URGENT Ling-Ling's Cub Dies
Jun. 27, 1987
WASHINGTON (AP) _ Giant panda Ling-Ling's tiny 4-day-old cub died just before midnight Friday from respiratory arrest apparently caused by an infection, National Zoo officials said today.
Richard Montali, head of the zoo's department of pathology, said further tests will be run on the cub's tissues, but it is believed the infection was peritonitis, which can cause fluid buildup in the abdominal cavity.
''Fluid in the cavity was the terminal event,'' Montali, who conducted the autopsy this morning, said at a news conference at the zoo.
He said there was no evidence of the female cub, which weighed 140.6 grams, about 5 ounces, being crushed or injured while Ling-Ling nursed her.
The cub's squeals were last heard about 11:41 p.m. and the mother panda put the cub down and went into an adjoining room 15 minutes later, zoo spokesman Robert Hoage said in a statement.
''We're extremely disappointed,'' Hoage said. ''Many of the staff members have put in an incredibly long week and there has been great effort and great hope over here.''
The cub did not vocalize as it had previously done whenever it had been briefly separated from Ling-Ling. At 12:05 a.m. Ling-Ling picked up the cub, licked and cradled it, but again there was no sound and the cub appeared motionless.
Zookeepers then permitted the mother panda to enter an outdoor enclosure and removed the cub at 1:43 a.m. Officials had been monitoring the progress of the cub via closed-circuit television and had been unable to determine its sex earlier.
''We feel we did just about everything we could to ensure that the mother and the cub would do as well as possible but nature has a way of taking things into her own hands,'' Hoage said.
Zoo officials said Ling-Ling returned almost immediately to ''normal behavior,'' walking in her outdoor enclosure, eating carrots and drinking water.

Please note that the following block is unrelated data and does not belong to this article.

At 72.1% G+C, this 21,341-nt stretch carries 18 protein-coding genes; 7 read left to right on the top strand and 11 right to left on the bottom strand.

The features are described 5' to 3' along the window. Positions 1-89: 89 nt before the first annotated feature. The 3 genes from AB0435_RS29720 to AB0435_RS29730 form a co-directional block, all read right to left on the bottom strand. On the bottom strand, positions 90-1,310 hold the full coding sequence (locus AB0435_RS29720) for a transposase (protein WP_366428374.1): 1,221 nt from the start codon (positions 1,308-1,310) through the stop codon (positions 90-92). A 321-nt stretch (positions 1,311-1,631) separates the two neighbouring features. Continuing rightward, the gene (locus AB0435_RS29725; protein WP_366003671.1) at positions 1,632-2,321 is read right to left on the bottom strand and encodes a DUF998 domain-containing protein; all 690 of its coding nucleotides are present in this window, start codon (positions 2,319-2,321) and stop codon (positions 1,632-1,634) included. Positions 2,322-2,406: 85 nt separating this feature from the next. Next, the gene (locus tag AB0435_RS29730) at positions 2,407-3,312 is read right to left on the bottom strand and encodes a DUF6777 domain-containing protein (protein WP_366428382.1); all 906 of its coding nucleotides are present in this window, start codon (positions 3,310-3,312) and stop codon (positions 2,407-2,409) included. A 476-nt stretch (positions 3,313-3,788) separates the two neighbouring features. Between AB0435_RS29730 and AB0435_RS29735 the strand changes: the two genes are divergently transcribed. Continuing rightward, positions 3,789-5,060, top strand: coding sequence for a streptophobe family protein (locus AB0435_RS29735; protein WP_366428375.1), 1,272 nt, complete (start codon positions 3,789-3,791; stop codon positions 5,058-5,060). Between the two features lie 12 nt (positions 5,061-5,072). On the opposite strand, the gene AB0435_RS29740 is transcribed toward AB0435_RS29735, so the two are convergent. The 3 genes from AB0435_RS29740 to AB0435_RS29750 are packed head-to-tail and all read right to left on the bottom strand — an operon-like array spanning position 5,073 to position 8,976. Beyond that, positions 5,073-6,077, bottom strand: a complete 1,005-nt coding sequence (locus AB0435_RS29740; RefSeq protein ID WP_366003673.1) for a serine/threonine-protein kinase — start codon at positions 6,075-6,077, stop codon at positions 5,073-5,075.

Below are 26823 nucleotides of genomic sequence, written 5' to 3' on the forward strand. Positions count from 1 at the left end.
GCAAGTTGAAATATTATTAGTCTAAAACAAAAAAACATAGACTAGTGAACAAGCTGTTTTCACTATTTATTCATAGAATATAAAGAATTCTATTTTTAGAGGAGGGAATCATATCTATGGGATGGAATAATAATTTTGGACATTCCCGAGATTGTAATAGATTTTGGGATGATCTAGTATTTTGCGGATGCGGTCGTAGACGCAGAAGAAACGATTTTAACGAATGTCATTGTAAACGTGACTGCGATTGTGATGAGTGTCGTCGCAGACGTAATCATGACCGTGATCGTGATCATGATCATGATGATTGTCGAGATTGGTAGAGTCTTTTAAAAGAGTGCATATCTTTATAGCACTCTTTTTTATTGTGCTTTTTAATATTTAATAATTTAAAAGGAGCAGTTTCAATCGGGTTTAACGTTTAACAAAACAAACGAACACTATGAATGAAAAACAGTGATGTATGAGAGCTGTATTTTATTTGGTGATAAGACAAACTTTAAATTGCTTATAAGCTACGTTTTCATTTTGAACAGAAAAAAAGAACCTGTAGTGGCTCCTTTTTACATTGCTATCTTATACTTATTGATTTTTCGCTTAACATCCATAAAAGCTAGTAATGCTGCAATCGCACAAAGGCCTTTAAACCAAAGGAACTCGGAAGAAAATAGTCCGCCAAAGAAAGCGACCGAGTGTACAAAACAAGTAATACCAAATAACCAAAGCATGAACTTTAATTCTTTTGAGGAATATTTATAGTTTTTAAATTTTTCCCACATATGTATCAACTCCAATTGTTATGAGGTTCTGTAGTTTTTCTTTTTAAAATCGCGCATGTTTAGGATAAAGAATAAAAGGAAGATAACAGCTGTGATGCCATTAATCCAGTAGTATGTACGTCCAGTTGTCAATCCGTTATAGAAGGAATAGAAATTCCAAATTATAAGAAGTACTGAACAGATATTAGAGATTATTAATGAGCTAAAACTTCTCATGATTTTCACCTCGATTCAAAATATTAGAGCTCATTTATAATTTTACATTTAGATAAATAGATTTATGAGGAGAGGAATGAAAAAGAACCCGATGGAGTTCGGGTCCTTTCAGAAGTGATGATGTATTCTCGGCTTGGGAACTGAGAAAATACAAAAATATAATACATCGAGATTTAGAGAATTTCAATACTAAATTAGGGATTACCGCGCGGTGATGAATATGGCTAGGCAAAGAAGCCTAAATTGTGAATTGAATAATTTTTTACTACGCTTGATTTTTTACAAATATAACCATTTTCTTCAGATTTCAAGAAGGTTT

Lisa Stevens, the zoo's collection manager, said Ling-Ling was not cradling objects in a maternal fashion as she had after one cub died shortly after birth three years ago.
Mother and cub had appeared in good health Friday and zoo officials were optimistic that the cub would have become the first giant panda bred in captivity in the United States.
Ling-Ling, who had spent the previous three days giving her cub constant attention, also had appeared happy with the progress of her child, leaving it alone for awhile to grab a bite to eat.
Ling-Ling, at 18, is the oldest living panda outside China. According to the Chinese, female pandas usually stop reproducing at about age 20, said Devra Kleiman, the zoo's assistant director for research.
''We're going to look forward to next year,'' said Ms. Kleiman. ''At this point, it's difficult to assess what impact this will have on Ling.''
Ling-Ling and her mate, Hsing-Hsing, came to the United States as gifts from China in 1972.
Giant pandas are considered an endangered species, with fewer than 1,000 existing in the wild. Six other pandas have been bred in captivity outside China, none of them in the United States.